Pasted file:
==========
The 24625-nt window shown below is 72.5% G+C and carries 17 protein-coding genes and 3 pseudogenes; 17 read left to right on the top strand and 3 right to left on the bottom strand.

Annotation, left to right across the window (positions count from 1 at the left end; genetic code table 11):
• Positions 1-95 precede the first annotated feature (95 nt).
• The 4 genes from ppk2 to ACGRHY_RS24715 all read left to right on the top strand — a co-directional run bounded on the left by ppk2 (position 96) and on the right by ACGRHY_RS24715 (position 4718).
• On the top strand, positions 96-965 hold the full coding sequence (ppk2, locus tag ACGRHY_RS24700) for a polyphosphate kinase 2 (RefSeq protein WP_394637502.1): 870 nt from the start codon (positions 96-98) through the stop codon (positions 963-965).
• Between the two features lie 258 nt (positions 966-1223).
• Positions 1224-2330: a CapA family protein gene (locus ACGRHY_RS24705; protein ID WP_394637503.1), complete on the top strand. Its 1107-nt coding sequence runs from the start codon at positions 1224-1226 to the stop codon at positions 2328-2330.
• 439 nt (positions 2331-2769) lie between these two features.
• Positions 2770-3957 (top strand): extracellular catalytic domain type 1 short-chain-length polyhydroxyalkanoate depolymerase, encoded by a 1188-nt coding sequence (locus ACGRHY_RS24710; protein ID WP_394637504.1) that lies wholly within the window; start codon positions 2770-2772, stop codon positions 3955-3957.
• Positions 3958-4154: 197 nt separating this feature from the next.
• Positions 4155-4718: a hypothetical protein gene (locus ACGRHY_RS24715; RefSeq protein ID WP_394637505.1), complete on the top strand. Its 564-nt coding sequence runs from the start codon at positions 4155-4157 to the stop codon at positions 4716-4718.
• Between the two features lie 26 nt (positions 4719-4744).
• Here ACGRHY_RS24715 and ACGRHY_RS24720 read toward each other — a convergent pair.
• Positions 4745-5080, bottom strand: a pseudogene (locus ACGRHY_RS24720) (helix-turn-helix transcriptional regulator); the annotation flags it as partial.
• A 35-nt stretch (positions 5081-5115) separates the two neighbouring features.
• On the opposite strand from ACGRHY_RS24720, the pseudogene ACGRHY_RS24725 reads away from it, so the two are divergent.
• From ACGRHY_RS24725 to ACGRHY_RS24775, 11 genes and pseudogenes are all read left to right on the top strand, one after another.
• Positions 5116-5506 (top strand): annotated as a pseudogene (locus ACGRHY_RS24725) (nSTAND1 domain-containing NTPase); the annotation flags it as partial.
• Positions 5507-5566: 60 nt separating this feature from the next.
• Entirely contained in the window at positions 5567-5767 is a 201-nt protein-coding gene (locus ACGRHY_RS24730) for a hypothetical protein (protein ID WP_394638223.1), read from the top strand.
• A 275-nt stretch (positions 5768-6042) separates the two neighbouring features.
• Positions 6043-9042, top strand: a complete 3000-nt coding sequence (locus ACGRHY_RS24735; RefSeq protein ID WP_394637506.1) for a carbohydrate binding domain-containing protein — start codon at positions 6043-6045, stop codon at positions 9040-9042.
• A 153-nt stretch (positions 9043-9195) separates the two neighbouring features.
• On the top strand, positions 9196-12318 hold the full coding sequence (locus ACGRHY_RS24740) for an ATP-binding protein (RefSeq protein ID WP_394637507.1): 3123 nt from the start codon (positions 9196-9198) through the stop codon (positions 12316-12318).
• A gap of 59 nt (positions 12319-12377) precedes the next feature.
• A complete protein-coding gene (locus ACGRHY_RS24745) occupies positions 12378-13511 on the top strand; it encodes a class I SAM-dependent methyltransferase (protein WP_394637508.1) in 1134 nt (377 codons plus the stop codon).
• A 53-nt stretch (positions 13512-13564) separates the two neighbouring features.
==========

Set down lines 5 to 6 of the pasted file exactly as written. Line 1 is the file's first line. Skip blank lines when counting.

• On the top strand, positions 96-965 hold the full coding sequence (ppk2, locus tag ACGRHY_RS24700) for a polyphosphate kinase 2 (RefSeq protein WP_394637502.1): 870 nt from the start codon (positions 96-98) through the stop codon (positions 963-965).
• Between the two features lie 258 nt (positions 966-1223).